Journal of Happiness Studies

, Volume 17, Issue 2, pp 773–791 | Cite as

Subjective Wellbeing and Income: Empirical Patterns in the Rural Developing World

  • Victoria Reyes-GarcíaEmail author
  • Ronnie Babigumira
  • Aili Pyhälä
  • Sven Wunder
  • Francisco Zorondo-Rodríguez
  • Arild Angelsen
Research Paper


A commonality in the economics of happiness literature is that absolute income matters more for the subjective wellbeing of people at low income levels. In this article, we use a large sample of people in rural areas of developing countries with relatively low income levels to test whether subjective wellbeing an increasing function of absolute income in our sample, and to analyze the existence of adaptation and social comparison effects on subjective wellbeing. Our sample includes 6,973 rural households in 23 countries throughout Asia, Africa, and Latin America. The average total income per adult equivalent in our sample was US$ 1555, whereas levels of subjective wellbeing resembled levels found in previous research using cross-country data. We find that, despite low levels of absolute income, levels of subjective wellbeing of our respondents resemble levels found in previous research using cross-country data. We also find remarkable similarities in many of the determinants of subjective wellbeing previously tested. Our data show that absolute income covariates with subjective wellbeing, but—as for richer samples—the magnitude of the association is lower once we control for adaptation and social comparison. Finally, our results suggest that social comparison has a stronger effect than adaptation in explaining the subjective wellbeing of our sample. Our findings highlight the importance of adaptation and social comparison even at low levels of absolute income.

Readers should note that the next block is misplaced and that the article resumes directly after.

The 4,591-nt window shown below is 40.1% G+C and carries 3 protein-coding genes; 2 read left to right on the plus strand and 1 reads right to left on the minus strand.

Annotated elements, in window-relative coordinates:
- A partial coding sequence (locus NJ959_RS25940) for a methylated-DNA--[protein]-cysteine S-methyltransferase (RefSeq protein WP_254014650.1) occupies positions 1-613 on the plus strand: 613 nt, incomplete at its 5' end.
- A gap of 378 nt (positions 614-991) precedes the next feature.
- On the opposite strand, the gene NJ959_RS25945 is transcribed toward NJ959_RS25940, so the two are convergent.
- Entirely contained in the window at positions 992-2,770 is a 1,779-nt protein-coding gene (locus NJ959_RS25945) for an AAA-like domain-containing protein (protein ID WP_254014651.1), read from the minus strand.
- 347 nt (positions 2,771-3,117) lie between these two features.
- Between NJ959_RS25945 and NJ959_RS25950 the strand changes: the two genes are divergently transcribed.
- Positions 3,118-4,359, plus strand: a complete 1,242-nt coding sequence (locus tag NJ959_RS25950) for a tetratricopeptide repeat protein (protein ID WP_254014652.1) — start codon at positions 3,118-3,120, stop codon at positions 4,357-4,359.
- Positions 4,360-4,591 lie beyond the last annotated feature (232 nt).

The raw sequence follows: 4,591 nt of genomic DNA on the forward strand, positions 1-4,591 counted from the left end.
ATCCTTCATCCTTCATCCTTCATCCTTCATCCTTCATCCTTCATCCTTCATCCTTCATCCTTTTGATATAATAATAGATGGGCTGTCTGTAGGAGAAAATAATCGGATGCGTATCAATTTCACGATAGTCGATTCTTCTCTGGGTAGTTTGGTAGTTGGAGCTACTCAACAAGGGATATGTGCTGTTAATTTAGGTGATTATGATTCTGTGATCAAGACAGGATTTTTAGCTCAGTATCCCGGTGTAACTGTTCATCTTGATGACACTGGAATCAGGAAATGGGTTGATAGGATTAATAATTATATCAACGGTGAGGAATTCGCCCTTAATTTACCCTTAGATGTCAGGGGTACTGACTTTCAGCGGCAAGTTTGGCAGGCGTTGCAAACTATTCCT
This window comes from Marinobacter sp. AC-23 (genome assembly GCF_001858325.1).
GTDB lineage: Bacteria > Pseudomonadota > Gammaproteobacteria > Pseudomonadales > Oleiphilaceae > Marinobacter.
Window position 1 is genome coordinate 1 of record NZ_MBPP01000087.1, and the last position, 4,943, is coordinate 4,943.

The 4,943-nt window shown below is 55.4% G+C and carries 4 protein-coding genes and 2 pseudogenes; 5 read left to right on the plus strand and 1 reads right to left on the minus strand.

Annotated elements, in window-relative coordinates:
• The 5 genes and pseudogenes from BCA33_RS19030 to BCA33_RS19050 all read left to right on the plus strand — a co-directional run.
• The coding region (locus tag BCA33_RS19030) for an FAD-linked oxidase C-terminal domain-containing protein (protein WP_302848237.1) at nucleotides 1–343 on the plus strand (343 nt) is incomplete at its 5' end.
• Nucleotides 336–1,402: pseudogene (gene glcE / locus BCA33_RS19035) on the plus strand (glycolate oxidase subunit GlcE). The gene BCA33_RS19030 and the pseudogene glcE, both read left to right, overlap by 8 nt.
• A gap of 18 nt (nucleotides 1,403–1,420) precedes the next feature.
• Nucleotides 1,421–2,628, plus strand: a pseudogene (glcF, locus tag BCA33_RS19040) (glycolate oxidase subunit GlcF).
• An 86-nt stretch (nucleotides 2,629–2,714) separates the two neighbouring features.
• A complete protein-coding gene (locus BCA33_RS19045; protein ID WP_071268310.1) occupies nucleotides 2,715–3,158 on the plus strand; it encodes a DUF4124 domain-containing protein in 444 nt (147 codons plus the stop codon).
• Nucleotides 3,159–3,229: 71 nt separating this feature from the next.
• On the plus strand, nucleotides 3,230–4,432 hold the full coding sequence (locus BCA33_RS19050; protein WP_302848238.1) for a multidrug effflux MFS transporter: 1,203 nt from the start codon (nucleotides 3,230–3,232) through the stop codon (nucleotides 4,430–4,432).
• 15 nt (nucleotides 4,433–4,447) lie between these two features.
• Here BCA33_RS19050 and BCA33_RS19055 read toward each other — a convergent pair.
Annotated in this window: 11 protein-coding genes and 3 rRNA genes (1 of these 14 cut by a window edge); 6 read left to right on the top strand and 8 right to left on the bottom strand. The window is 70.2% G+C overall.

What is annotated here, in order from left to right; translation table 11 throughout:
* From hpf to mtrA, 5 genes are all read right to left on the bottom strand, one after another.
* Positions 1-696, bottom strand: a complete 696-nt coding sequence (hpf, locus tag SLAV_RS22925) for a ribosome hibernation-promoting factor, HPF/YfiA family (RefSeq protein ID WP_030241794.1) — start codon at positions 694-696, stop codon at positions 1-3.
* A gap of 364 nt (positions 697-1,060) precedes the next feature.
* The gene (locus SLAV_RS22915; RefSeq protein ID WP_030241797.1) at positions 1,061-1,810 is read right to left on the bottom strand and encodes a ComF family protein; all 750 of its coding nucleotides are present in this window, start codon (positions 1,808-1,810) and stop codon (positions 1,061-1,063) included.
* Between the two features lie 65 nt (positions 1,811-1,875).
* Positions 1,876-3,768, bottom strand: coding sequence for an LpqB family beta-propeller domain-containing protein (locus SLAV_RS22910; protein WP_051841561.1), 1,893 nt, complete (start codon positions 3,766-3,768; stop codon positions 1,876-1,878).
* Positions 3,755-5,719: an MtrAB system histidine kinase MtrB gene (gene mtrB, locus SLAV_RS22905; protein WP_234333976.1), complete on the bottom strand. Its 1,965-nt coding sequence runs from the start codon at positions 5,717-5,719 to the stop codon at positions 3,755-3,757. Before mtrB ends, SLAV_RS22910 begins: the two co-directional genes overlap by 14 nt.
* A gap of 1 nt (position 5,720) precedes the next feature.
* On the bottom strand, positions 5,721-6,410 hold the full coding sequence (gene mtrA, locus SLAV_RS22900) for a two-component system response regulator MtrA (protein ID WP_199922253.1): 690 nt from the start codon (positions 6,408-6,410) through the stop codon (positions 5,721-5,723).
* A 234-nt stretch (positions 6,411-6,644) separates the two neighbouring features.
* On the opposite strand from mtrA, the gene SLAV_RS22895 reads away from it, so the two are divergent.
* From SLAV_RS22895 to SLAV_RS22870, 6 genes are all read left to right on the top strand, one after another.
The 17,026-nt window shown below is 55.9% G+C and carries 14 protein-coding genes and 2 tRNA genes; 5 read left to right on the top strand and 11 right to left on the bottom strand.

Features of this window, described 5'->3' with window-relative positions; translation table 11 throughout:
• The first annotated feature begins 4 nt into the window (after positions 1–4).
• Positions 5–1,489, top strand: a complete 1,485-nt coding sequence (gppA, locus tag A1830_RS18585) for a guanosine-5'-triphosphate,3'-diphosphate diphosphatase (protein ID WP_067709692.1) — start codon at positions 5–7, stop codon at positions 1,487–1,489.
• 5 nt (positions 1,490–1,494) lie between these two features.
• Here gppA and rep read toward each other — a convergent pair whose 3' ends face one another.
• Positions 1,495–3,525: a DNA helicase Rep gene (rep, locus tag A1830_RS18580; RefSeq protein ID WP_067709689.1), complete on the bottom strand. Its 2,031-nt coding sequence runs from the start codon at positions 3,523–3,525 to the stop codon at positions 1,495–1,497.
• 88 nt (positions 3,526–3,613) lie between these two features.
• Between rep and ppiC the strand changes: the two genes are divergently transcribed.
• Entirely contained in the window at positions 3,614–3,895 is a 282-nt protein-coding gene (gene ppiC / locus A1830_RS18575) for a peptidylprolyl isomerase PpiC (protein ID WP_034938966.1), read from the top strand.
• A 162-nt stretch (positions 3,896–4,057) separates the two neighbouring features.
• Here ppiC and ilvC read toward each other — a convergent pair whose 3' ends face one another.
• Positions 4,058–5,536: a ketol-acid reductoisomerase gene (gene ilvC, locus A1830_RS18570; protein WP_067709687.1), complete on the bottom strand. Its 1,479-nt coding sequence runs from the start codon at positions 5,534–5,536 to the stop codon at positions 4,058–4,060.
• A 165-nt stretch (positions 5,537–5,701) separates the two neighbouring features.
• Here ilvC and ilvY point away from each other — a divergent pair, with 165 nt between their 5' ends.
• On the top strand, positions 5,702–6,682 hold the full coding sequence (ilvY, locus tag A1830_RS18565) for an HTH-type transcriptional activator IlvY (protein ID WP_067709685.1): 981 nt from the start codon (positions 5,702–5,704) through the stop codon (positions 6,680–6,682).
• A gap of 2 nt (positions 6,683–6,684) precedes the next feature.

Basic needs Happiness Life satisfaction Poverty and Environment Network (PEN) Quality of life 



We are grateful for the financial support to the PEN project from CIFOR, ESRC-DFID, and Danida. A. Pyhälä is funded by an ERC grant to V. Reyes-García (Grant agreement n° FP7-261971-LEK). Thanks also go to Resilient Dry Land Systems, ICRISAT-Patancheru for providing office facilities to Reyes-García, and to J. van den Bergh and two anonymous reviewers for comments to a previous version of this article.